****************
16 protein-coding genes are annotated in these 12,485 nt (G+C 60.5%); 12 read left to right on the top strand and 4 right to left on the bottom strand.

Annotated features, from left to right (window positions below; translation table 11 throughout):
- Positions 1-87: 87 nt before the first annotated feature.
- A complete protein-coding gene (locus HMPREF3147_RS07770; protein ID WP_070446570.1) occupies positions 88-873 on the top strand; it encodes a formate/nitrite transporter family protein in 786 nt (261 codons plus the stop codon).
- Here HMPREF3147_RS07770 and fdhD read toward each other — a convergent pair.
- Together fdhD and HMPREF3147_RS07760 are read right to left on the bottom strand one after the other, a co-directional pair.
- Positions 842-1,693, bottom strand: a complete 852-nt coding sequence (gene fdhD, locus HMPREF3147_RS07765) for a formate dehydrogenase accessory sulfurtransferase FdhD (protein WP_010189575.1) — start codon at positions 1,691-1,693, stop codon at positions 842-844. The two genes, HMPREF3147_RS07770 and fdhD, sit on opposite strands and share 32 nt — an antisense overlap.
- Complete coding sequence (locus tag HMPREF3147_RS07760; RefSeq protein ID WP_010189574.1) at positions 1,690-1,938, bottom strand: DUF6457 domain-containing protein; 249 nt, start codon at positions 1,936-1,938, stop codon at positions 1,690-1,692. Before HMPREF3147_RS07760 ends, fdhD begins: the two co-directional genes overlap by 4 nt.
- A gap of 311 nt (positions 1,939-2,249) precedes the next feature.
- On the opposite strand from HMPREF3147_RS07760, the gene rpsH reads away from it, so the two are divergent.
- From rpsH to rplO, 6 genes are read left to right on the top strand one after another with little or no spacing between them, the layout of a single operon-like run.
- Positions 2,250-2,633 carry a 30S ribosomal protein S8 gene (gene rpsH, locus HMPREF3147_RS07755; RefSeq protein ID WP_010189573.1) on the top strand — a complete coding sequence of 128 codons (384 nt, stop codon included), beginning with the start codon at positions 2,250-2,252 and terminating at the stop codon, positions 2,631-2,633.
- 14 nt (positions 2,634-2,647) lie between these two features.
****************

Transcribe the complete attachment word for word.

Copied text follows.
16 protein-coding genes are annotated in these 12,485 nt (G+C 60.5%); 12 read left to right on the top strand and 4 right to left on the bottom strand.

Annotated features, from left to right (window positions below; translation table 11 throughout):
- Positions 1-87: 87 nt before the first annotated feature.
- A complete protein-coding gene (locus HMPREF3147_RS07770; protein ID WP_070446570.1) occupies positions 88-873 on the top strand; it encodes a formate/nitrite transporter family protein in 786 nt (261 codons plus the stop codon).
- Here HMPREF3147_RS07770 and fdhD read toward each other — a convergent pair.
- Together fdhD and HMPREF3147_RS07760 are read right to left on the bottom strand one after the other, a co-directional pair.
- Positions 842-1,693, bottom strand: a complete 852-nt coding sequence (gene fdhD, locus HMPREF3147_RS07765) for a formate dehydrogenase accessory sulfurtransferase FdhD (protein WP_010189575.1) — start codon at positions 1,691-1,693, stop codon at positions 842-844. The two genes, HMPREF3147_RS07770 and fdhD, sit on opposite strands and share 32 nt — an antisense overlap.
- Complete coding sequence (locus tag HMPREF3147_RS07760; RefSeq protein ID WP_010189574.1) at positions 1,690-1,938, bottom strand: DUF6457 domain-containing protein; 249 nt, start codon at positions 1,936-1,938, stop codon at positions 1,690-1,692. Before HMPREF3147_RS07760 ends, fdhD begins: the two co-directional genes overlap by 4 nt.
- A gap of 311 nt (positions 1,939-2,249) precedes the next feature.
- On the opposite strand from HMPREF3147_RS07760, the gene rpsH reads away from it, so the two are divergent.
- From rpsH to rplO, 6 genes are read left to right on the top strand one after another with little or no spacing between them, the layout of a single operon-like run.
- Positions 2,250-2,633 carry a 30S ribosomal protein S8 gene (gene rpsH, locus HMPREF3147_RS07755; RefSeq protein ID WP_010189573.1) on the top strand — a complete coding sequence of 128 codons (384 nt, stop codon included), beginning with the start codon at positions 2,250-2,252 and terminating at the stop codon, positions 2,631-2,633.
- 14 nt (positions 2,634-2,647) lie between these two features.